Since I have been discharged from hospital I have run 4-6 miles a few times, have cycled a few times, have made sure I have a juice in Nutri bullet each day and have been eating very healthy. It is very strange as I feel well and if I didn't know I would not have clue! At no point have I had back ache, stomach ache or sickness. This is such a terrible sinister illness!

Re: Mum of 42 recently diagnosed inoperable PC

Posted: Sat Nov 28, 2015 1:00 pm
by MSH
I'm very sorry to read your story. My best wishes for a good response to treatment. You'll need some chemo first, but it would be worth enquiring about treatment with the Nanoknife. This appears to be as successful as chemo but isn't yet established as on the NHS. That said there are centres where trials are being done, and it's available privately for about £13K

Re: Mum of 42 recently diagnosed inoperable PC

Posted: Sat Nov 28, 2015 1:17 pm
by sandraW
Hi Ruthus,
Welcome to the forum, the place as you say no one wants to be but hopefully you will get lots of help and support.
What an awful shock it must have been to you all, the fact that you are well and healthy and positive will help with your treatment I am sure. Its not an easy road, but people have done really well like Mark (MSH who has already posted a reply). My husband had 5 great months last summer, when he felt really well in between treatments, so its certainly worth giving it a go. Just lets hope that Tuesday brings some better news and you can get started on treatment, at least then you will feel you are doing something Take care and keep posting,sandrax xx

Re: Mum of 42 recently diagnosed inoperable PC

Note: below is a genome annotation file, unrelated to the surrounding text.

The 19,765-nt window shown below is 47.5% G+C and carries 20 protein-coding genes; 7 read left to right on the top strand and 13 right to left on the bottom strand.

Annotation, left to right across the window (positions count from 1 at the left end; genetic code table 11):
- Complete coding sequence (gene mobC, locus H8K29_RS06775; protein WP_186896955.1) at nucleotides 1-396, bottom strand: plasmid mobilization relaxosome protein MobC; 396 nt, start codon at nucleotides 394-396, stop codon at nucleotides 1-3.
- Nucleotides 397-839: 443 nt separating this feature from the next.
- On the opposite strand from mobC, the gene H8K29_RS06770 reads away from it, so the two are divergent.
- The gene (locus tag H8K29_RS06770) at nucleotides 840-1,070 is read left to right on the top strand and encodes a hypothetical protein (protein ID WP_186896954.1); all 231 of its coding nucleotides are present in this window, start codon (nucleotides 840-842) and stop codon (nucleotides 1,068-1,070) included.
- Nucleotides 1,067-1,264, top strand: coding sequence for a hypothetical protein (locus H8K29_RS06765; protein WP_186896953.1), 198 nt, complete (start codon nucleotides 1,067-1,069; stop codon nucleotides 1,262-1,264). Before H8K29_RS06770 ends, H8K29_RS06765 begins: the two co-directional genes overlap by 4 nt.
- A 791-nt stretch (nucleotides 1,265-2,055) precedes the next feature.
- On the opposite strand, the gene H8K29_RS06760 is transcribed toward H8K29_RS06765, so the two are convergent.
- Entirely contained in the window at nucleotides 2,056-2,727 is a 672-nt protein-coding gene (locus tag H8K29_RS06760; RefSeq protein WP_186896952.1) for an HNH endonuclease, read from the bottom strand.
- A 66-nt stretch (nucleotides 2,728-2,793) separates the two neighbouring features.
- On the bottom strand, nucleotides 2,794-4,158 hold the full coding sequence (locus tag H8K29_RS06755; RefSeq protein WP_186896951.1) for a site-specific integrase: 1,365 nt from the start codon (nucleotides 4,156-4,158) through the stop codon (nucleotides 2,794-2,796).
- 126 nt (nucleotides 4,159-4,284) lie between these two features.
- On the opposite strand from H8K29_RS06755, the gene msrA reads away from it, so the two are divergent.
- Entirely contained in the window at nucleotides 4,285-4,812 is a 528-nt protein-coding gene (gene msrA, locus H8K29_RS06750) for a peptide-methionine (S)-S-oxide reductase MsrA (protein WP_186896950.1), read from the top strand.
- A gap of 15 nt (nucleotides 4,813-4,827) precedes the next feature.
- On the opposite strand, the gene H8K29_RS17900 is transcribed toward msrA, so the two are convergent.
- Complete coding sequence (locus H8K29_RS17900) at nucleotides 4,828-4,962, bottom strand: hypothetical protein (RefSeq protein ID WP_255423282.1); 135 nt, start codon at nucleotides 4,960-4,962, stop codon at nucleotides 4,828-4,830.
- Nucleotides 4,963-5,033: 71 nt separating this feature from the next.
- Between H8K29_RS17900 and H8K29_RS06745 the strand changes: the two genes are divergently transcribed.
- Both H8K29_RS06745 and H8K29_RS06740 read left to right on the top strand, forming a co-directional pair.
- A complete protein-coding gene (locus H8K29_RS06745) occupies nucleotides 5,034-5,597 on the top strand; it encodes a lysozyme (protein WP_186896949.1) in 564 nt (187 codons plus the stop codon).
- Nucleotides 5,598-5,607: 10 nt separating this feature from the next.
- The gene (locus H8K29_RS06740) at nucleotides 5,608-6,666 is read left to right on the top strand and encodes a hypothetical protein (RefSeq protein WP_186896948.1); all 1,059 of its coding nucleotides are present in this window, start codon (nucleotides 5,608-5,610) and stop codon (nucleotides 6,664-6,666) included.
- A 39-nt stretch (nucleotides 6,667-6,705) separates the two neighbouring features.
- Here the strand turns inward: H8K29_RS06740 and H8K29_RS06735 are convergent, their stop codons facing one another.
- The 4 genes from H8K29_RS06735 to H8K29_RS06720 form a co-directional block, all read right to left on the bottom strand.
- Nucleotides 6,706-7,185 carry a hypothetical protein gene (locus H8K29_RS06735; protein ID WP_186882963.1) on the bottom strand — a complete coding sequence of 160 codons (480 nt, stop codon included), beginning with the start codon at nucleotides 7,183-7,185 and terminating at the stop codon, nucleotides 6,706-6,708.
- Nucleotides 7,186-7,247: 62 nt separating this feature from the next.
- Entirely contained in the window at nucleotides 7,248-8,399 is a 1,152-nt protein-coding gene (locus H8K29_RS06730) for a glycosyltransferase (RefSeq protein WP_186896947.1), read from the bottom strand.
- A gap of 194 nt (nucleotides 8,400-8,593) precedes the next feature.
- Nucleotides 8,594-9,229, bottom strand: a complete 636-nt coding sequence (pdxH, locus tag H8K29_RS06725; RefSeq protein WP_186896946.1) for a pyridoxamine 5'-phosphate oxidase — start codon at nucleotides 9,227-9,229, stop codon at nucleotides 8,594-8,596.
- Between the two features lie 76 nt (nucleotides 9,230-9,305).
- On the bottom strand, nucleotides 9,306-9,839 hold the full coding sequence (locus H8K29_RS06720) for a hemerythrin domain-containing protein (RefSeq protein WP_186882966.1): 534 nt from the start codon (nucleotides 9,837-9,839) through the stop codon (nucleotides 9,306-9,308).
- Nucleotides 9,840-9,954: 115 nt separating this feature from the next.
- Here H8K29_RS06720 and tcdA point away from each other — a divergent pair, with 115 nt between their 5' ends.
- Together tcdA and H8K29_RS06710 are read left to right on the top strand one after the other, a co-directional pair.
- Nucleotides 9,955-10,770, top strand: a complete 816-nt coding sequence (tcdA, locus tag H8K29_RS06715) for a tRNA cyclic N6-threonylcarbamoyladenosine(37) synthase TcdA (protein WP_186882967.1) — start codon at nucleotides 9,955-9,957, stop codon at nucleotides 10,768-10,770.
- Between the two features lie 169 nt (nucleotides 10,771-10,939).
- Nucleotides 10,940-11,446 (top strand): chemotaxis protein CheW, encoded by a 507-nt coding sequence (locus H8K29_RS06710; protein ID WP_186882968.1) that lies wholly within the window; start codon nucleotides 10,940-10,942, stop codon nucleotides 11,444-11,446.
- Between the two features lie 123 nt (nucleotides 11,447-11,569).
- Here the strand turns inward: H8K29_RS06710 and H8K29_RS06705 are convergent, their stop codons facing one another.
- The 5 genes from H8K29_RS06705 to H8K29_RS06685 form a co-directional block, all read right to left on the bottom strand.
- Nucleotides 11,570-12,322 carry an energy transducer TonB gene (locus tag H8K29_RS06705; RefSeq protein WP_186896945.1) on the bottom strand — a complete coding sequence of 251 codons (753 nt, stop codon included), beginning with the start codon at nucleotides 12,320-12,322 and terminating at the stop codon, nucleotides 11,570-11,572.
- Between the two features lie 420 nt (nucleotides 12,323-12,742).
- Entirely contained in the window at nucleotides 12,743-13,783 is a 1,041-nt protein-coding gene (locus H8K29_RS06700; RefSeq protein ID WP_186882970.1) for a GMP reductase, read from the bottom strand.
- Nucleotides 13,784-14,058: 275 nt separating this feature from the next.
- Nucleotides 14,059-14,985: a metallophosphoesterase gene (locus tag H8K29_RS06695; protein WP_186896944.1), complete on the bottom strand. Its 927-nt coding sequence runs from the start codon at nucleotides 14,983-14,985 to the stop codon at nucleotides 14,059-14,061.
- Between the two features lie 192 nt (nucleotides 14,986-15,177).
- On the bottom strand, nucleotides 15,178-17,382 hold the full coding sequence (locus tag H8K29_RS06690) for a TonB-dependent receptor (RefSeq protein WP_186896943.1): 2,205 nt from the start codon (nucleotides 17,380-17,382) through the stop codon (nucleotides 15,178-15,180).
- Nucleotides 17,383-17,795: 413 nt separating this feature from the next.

Posted: Sat Nov 28, 2015 2:08 pm
by Ruthus
Thanks for your replies and responses. It is very welcome in this new scary place! I have already researched the Nanoknife and my CT scan has been sent to London for the Consultant to view and see whether I would be eligible. I have been told that on Tuesday the Consultant will discuss this with me. I am aware that people normally have chemo before the Nanoknife is considered. We are very fortunate in that if this is possible we could self fund it. However, I am not getting my hopes up too much as don't want to feel too deflated if it isn't an option.

I would welcome any dietary or supplement advice. I am eating smaller meals and snacks but regularly. I am having one juice each day with around 10 different fruit/veg portions, a teaspoon of tumeric, chia and flakseed powder plus supergreen powder. I have no idea if that is of any benefit but is making me feel like I am trying to do something! I am also eating chocolate and food that I like as do not want to become obsessive and cut out things I like in life at this time!

I am not currently taking creon enzymes as seem to be doing ok with food and digestion. I have had to do a sample so my elastase levels can be reviewed to see if I do need Creon.

I have read somewhere in the threads that bitter melon capsules are recommended. Is this something others would recommend?

Re: Mum of 42 recently diagnosed inoperable PC

Posted: Sat Nov 28, 2015 3:55 pm
by MSH
As well as a bit of Creon I have taken a multivitamin from the start, as fat soluble vitamins can be tricky to absorb. I have also taken bitter melon capsules twice a day since reading this article in Carcinogenesis. ... cin.bgt081

I also now take simvastatin following positive reports emerging from the 2015 ASCO meeting.

Re: Mum of 42 recently diagnosed inoperable PC

Posted: Sat Nov 28, 2015 5:22 pm
by Ruthus
Thank you for the links. I will definitely buy some bitter melon capsules on Monday.

Re: Mum of 42 recently diagnosed inoperable PC

Posted: Sat Nov 28, 2015 8:18 pm
by Didge
There are also cases where chemo has shrunk the tumour enough to be operable. You can read these stories on the website. There is always hope! Let us know how you get on. Didge x